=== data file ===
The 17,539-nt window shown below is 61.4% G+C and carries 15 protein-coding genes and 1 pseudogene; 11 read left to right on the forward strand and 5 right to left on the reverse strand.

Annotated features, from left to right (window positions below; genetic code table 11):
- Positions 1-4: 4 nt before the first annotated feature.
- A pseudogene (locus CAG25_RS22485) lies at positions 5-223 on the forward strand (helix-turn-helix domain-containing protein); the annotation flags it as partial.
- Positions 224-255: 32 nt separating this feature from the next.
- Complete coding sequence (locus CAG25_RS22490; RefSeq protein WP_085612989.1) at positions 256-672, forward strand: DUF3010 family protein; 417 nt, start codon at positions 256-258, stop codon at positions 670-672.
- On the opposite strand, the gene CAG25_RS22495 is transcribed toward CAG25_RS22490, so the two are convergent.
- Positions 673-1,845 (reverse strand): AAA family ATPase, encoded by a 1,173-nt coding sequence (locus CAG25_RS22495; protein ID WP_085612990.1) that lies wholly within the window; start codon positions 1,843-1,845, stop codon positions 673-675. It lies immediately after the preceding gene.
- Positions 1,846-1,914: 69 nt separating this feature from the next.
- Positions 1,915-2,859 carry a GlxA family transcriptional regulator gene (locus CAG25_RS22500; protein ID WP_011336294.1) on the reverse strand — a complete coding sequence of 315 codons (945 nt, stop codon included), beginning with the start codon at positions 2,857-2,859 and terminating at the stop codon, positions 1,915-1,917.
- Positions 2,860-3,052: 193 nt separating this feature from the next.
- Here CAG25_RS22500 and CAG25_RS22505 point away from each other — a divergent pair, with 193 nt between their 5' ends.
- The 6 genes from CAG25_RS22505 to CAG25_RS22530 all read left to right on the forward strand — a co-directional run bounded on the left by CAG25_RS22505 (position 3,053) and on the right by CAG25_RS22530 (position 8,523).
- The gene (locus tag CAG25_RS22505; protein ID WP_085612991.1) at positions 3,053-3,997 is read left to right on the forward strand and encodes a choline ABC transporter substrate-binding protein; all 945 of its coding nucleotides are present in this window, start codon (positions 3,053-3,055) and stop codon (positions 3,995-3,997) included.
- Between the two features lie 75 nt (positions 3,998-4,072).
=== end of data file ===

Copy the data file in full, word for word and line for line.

The 17,539-nt window shown below is 61.4% G+C and carries 15 protein-coding genes and 1 pseudogene; 11 read left to right on the forward strand and 5 right to left on the reverse strand.

Annotated features, from left to right (window positions below; genetic code table 11):
- Positions 1-4: 4 nt before the first annotated feature.
- A pseudogene (locus CAG25_RS22485) lies at positions 5-223 on the forward strand (helix-turn-helix domain-containing protein); the annotation flags it as partial.
- Positions 224-255: 32 nt separating this feature from the next.
- Complete coding sequence (locus CAG25_RS22490; RefSeq protein WP_085612989.1) at positions 256-672, forward strand: DUF3010 family protein; 417 nt, start codon at positions 256-258, stop codon at positions 670-672.
- On the opposite strand, the gene CAG25_RS22495 is transcribed toward CAG25_RS22490, so the two are convergent.
- Positions 673-1,845 (reverse strand): AAA family ATPase, encoded by a 1,173-nt coding sequence (locus CAG25_RS22495; protein ID WP_085612990.1) that lies wholly within the window; start codon positions 1,843-1,845, stop codon positions 673-675. It lies immediately after the preceding gene.
- Positions 1,846-1,914: 69 nt separating this feature from the next.
- Positions 1,915-2,859 carry a GlxA family transcriptional regulator gene (locus CAG25_RS22500; protein ID WP_011336294.1) on the reverse strand — a complete coding sequence of 315 codons (945 nt, stop codon included), beginning with the start codon at positions 2,857-2,859 and terminating at the stop codon, positions 1,915-1,917.
- Positions 2,860-3,052: 193 nt separating this feature from the next.
- Here CAG25_RS22500 and CAG25_RS22505 point away from each other — a divergent pair, with 193 nt between their 5' ends.
- The 6 genes from CAG25_RS22505 to CAG25_RS22530 all read left to right on the forward strand — a co-directional run bounded on the left by CAG25_RS22505 (position 3,053) and on the right by CAG25_RS22530 (position 8,523).
- The gene (locus tag CAG25_RS22505; protein ID WP_085612991.1) at positions 3,053-3,997 is read left to right on the forward strand and encodes a choline ABC transporter substrate-binding protein; all 945 of its coding nucleotides are present in this window, start codon (positions 3,053-3,055) and stop codon (positions 3,995-3,997) included.
- Between the two features lie 75 nt (positions 3,998-4,072).